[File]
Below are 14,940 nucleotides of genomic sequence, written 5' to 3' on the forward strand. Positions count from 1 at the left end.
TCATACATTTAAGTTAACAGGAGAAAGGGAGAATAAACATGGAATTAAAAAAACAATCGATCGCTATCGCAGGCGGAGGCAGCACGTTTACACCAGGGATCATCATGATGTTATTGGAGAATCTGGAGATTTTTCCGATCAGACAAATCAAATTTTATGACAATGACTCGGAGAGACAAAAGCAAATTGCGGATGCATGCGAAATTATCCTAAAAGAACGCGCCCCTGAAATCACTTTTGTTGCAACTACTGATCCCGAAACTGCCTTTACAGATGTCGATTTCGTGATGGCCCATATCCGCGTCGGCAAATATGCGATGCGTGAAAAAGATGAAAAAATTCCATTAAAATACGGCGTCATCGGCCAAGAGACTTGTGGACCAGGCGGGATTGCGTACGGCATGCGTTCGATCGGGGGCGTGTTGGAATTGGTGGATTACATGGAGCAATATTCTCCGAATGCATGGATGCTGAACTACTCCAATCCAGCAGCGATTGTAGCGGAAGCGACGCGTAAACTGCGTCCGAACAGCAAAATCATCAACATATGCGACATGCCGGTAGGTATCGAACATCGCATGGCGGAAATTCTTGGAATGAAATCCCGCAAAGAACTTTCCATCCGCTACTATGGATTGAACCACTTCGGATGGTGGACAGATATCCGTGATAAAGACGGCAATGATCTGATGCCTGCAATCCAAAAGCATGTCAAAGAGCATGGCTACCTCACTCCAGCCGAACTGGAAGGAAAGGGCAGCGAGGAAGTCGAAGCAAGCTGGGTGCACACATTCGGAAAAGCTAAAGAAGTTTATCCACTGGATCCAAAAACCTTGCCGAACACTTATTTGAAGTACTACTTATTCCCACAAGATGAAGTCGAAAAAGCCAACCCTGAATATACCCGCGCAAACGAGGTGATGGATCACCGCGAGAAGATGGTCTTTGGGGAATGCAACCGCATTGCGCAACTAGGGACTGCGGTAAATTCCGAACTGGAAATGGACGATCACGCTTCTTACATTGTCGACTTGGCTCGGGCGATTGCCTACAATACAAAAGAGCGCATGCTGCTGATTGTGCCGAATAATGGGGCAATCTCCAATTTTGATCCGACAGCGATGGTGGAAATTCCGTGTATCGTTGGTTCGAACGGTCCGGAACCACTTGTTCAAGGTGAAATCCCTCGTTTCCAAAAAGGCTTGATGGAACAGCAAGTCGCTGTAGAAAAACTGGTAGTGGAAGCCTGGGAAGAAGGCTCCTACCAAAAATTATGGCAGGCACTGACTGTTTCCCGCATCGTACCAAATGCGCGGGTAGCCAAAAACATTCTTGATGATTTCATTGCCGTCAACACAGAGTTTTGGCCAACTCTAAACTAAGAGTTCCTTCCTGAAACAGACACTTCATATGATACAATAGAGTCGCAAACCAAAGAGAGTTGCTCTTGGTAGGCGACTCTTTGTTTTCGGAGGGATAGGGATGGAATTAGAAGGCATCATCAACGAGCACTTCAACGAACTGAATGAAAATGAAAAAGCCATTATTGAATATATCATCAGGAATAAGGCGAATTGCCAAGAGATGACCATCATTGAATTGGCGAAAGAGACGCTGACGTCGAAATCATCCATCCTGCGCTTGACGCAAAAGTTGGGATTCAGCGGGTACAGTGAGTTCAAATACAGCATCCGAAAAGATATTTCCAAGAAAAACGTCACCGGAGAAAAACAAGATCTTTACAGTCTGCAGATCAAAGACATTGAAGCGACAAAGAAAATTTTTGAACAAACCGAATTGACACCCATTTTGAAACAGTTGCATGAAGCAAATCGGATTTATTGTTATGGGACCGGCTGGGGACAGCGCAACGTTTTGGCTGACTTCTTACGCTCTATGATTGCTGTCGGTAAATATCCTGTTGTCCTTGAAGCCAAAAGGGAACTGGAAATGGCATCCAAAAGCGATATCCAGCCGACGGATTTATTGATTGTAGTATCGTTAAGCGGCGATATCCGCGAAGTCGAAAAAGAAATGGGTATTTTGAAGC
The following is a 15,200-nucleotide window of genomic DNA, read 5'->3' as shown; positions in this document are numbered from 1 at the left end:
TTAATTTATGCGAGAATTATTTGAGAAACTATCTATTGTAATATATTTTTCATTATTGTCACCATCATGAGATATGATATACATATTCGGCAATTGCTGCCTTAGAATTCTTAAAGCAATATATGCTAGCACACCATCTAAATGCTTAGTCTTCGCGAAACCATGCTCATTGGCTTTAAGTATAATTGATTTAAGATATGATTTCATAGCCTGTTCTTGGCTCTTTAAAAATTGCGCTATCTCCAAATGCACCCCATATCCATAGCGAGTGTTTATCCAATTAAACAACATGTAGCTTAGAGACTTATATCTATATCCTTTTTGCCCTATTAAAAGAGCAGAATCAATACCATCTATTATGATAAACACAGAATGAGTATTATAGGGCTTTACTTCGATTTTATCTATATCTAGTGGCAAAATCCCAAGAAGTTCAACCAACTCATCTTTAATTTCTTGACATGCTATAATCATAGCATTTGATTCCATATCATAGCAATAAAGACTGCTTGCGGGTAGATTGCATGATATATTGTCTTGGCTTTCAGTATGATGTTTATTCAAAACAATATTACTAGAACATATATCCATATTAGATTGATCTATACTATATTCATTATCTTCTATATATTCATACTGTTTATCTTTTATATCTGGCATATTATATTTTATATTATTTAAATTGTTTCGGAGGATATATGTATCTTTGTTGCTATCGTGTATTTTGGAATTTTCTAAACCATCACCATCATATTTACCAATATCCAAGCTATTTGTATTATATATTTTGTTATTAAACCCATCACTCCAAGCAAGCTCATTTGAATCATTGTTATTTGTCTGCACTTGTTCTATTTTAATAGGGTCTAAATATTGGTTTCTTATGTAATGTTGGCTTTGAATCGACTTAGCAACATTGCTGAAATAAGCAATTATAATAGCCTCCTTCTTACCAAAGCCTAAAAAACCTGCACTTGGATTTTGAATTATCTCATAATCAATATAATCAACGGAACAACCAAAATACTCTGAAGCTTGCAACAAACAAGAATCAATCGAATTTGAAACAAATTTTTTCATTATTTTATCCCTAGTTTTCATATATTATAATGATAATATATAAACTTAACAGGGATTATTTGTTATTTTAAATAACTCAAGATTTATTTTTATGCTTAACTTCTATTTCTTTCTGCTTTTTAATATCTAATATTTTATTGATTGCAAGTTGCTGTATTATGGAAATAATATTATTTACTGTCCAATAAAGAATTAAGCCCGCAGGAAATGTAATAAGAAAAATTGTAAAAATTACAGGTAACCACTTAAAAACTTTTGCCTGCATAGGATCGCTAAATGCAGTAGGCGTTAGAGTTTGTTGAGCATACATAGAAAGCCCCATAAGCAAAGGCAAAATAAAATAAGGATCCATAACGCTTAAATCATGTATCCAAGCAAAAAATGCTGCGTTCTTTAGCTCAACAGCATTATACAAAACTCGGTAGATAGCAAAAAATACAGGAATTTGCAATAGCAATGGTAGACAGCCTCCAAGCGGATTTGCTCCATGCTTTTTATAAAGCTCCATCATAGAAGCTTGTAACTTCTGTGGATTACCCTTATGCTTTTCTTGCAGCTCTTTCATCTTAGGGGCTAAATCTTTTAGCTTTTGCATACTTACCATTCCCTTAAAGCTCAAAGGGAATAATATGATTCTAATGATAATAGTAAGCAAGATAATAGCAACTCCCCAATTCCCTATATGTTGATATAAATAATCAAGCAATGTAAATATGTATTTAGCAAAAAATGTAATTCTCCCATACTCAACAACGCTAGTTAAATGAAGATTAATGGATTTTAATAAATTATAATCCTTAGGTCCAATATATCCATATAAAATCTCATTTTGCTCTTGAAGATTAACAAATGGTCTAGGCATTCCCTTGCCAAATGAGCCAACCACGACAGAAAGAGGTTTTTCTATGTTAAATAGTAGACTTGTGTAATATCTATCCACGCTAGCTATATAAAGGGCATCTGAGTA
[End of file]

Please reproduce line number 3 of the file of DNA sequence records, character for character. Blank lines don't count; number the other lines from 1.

The following is a 15,200-nucleotide window of genomic DNA, read 5'->3' as shown; positions in this document are numbered from 1 at the left end: